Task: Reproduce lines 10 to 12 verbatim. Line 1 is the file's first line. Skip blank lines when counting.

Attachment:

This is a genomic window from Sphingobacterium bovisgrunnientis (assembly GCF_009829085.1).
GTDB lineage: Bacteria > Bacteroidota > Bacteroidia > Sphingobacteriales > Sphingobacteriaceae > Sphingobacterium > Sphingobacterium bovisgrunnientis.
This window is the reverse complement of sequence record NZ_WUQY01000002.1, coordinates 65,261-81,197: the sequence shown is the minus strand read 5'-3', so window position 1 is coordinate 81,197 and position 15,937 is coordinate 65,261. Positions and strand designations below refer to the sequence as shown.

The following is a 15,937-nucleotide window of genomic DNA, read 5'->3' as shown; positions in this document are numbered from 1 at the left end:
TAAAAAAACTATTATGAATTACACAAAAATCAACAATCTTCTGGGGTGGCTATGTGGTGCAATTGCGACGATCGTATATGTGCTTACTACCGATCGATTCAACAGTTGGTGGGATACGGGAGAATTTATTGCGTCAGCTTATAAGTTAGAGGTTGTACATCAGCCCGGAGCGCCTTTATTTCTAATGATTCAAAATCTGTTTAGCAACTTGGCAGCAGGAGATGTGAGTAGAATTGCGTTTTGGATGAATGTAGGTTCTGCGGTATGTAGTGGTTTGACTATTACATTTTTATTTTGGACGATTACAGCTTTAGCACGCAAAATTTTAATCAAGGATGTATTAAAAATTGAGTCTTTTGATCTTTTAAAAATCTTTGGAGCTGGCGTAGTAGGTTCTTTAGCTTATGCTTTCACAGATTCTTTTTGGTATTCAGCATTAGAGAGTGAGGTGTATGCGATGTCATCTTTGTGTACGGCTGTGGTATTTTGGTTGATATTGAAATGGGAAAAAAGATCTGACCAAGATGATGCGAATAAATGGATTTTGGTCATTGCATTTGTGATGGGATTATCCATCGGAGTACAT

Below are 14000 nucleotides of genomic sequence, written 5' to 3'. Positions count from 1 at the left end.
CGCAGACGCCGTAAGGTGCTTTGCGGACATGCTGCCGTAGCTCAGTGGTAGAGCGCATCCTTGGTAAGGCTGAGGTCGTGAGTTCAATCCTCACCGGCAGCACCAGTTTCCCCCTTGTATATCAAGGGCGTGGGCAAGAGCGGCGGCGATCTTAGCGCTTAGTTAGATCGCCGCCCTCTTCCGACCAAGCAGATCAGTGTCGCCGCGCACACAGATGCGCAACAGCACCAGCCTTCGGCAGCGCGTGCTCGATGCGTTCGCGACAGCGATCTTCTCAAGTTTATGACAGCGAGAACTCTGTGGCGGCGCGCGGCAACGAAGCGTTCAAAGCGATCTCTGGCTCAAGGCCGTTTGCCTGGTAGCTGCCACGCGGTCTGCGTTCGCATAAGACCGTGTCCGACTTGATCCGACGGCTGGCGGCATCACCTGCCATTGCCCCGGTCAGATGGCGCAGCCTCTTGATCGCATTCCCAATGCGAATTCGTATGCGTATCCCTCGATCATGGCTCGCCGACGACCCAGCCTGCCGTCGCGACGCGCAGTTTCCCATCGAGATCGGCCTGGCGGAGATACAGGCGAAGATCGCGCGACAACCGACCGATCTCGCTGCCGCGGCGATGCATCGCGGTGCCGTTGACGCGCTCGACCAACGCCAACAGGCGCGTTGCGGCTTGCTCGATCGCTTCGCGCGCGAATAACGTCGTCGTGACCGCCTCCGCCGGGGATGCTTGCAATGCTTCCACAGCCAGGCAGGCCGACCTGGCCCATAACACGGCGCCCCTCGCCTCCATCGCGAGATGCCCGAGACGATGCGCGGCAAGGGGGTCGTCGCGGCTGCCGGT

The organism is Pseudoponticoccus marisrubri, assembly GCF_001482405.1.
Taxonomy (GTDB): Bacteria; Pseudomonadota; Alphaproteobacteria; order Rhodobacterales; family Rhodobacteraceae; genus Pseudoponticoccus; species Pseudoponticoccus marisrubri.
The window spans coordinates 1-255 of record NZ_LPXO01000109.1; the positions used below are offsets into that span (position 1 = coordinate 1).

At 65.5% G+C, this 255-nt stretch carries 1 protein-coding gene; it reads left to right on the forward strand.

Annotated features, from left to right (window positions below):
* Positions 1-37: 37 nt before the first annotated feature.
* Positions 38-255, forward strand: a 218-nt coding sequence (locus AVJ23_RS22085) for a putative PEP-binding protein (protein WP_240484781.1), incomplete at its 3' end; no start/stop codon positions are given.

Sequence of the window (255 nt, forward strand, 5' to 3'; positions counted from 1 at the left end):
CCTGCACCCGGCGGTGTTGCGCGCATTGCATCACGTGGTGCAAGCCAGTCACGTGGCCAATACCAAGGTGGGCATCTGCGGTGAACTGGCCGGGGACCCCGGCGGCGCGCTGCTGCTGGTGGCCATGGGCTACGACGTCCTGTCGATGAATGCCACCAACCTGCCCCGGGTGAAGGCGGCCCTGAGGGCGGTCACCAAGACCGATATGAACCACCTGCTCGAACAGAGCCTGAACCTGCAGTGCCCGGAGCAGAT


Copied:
The window spans coordinates 1-255 of record NZ_LPXO01000109.1; the positions used below are offsets into that span (position 1 = coordinate 1).

At 65.5% G+C, this 255-nt stretch carries 1 protein-coding gene; it reads left to right on the forward strand.

Annotated features, from left to right (window positions below):